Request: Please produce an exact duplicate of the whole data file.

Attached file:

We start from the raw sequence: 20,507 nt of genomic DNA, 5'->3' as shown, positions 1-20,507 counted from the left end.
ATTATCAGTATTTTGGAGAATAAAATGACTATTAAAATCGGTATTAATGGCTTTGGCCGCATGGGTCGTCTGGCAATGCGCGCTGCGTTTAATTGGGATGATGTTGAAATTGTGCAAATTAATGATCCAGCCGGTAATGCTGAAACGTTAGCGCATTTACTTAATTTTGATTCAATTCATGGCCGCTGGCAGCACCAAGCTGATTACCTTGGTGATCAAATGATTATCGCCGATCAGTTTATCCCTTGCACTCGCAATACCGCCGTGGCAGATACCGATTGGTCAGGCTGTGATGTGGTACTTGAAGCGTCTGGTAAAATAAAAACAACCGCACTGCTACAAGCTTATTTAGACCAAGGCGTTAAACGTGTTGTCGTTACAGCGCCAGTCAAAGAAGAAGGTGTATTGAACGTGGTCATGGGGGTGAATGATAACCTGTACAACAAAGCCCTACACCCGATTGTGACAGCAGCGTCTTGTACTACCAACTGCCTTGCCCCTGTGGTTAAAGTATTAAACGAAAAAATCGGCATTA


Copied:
We start from the raw sequence: 20,507 nt of genomic DNA, 5'->3' as shown, positions 1-20,507 counted from the left end.
ATTATCAGTATTTTGGAGAATAAAATGACTATTAAAATCGGTATTAATGGCTTTGGCCGCATGGGTCGTCTGGCAATGCGCGCTGCGTTTAATTGGGATGATGTTGAAATTGTGCAAATTAATGATCCAGCCGGTAATGCTGAAACGTTAGCGCATTTACTTAATTTTGATTCAATTCATGGCCGCTGGCAGCACCAAGCTGATTACCTTGGTGATCAAATGATTATCGCCGATCAGTTTATCCCTTGCACTCGCAATACCGCCGTGGCAGATACCGATTGGTCAGGCTGTGATGTGGTACTTGAAGCGTCTGGTAAAATAAAAACAACCGCACTGCTACAAGCTTATTTAGACCAAGGCGTTAAACGTGTTGTCGTTACAGCGCCAGTCAAAGAAGAAGGTGTATTGAACGTGGTCATGGGGGTGAATGATAACCTGTACAACAAAGCCCTACACCCGATTGTGACAGCAGCGTCTTGTACTACCAACTGCCTTGCCCCTGTGGTTAAAGTATTAAACGAAAAAATCGGCATTA